soon shewed the dispositions of ravenous wolves. Look at the rebellions which they excited,--at the bloodshed which they occasioned, and the robberies, sacrileges, and cruelties which they exercised, -at the barbarous laws which they enacted and put in execution against the professors of the ancient faith ;-the property of the Church confiscated, and given to heartless and irreligious ruffians,-estates forfeited from their owners, and heavy pecuniary fines imposed and exacted for not conforming to the new-fangled doctrines,-these proprietors again forced from the abodes of their fathers, and from every thing they held most sacred and dear, and obliged to beg bitter bread” in foreign climes ;-churches, which piety had raised to the worship of the true God, on the ruins of Paganism, destroyed or defaced, whose mutilated and crumbling remains still point out their former magnificence and glory,—their sacred ornaments and utensils, the accumulations of ages, and even venerable for their antiquity, either destroyed or made subservient to voluptuousness ;-monasteries, the abodes of virtue, of learning, and of happiness,--the asylums of the care-worn and oppressed, the refuges of the wearied and faint-hearted traveller,-the store-houses of the poor?, pillaged and reduced to ashes,-their pious inmates turned adrift on the world, and made the sport of impiety, and their precious literary treasures given to the winds ;-these were only some of the practical fruits of that pretended reformation so highly extolled by selfish historians, who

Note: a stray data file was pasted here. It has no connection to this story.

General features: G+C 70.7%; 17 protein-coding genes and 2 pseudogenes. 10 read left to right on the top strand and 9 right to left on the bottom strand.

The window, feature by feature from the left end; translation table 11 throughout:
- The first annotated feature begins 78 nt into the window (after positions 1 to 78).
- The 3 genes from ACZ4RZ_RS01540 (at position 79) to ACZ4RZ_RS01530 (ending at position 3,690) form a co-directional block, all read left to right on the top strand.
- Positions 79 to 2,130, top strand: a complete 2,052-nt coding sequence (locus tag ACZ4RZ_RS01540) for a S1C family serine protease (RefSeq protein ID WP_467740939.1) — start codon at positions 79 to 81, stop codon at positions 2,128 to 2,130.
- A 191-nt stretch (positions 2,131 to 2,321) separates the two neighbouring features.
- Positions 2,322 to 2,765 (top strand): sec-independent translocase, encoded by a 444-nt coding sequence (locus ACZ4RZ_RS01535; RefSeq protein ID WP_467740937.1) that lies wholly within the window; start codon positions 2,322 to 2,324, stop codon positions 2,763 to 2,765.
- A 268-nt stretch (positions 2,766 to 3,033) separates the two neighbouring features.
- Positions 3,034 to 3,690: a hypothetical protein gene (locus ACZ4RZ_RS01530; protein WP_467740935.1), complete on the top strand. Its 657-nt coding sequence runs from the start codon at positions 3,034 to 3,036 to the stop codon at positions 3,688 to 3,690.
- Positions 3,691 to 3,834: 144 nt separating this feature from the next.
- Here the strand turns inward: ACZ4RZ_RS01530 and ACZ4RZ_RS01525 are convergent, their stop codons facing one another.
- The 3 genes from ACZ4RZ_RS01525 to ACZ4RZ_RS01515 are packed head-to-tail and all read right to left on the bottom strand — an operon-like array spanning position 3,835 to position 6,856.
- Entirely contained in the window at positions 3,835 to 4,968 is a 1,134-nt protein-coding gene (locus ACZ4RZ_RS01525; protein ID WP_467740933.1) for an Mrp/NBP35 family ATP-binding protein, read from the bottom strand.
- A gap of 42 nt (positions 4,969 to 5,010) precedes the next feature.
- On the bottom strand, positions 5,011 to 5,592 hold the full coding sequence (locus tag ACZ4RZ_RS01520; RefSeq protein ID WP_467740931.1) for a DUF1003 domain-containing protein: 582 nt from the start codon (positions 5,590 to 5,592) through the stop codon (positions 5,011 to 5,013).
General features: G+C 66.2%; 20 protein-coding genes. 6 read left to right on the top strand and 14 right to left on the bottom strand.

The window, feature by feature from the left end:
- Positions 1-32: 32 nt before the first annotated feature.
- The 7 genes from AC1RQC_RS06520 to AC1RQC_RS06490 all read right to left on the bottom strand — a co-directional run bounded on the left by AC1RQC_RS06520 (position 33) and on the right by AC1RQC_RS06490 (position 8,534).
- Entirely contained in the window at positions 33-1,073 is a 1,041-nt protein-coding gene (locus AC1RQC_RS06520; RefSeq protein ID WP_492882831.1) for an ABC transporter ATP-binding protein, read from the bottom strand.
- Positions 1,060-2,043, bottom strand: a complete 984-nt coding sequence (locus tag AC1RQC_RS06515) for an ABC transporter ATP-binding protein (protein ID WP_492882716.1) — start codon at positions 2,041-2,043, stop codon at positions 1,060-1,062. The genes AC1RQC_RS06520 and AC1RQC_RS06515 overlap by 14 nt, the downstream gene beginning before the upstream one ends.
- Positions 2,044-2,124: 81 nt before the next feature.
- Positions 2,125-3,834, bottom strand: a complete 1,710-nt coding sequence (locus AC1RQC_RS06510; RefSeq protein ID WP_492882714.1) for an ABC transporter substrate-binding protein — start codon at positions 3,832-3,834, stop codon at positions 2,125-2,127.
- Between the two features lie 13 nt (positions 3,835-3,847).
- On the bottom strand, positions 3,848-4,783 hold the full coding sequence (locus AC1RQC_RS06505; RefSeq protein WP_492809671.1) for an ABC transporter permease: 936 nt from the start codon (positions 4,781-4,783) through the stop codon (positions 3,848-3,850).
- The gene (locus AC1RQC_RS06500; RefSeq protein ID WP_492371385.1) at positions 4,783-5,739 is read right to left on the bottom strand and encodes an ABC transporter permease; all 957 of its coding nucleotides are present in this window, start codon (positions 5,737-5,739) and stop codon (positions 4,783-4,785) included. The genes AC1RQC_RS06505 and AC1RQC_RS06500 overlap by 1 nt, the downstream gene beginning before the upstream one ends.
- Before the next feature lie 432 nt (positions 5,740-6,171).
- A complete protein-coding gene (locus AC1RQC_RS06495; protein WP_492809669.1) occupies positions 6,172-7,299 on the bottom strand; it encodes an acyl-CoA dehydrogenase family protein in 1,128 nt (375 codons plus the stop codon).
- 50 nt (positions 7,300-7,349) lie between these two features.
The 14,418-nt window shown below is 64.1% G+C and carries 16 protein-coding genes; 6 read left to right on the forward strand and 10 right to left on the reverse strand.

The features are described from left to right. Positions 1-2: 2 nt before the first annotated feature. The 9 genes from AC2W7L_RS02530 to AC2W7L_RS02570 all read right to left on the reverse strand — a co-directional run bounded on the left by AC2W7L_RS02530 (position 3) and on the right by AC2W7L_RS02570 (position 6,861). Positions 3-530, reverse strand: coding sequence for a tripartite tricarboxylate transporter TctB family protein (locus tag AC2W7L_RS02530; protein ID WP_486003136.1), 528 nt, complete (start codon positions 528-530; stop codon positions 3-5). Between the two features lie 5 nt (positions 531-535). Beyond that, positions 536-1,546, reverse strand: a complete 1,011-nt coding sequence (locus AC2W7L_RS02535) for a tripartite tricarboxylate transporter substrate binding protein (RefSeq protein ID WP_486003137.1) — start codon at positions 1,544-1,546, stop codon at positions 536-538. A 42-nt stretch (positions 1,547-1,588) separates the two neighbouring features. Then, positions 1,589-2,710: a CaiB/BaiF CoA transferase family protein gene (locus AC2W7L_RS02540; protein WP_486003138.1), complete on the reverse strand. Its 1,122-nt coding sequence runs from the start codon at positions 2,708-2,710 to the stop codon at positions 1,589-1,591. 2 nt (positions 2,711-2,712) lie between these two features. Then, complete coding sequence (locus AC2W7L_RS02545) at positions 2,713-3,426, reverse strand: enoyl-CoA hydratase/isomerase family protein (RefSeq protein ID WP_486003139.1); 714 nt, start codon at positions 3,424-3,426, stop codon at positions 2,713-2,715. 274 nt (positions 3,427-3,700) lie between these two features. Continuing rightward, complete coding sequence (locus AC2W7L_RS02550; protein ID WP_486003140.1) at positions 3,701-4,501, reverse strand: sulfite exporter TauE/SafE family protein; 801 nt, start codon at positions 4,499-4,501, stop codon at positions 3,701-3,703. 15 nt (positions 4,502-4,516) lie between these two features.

“ Call fire, and sword, and desolation,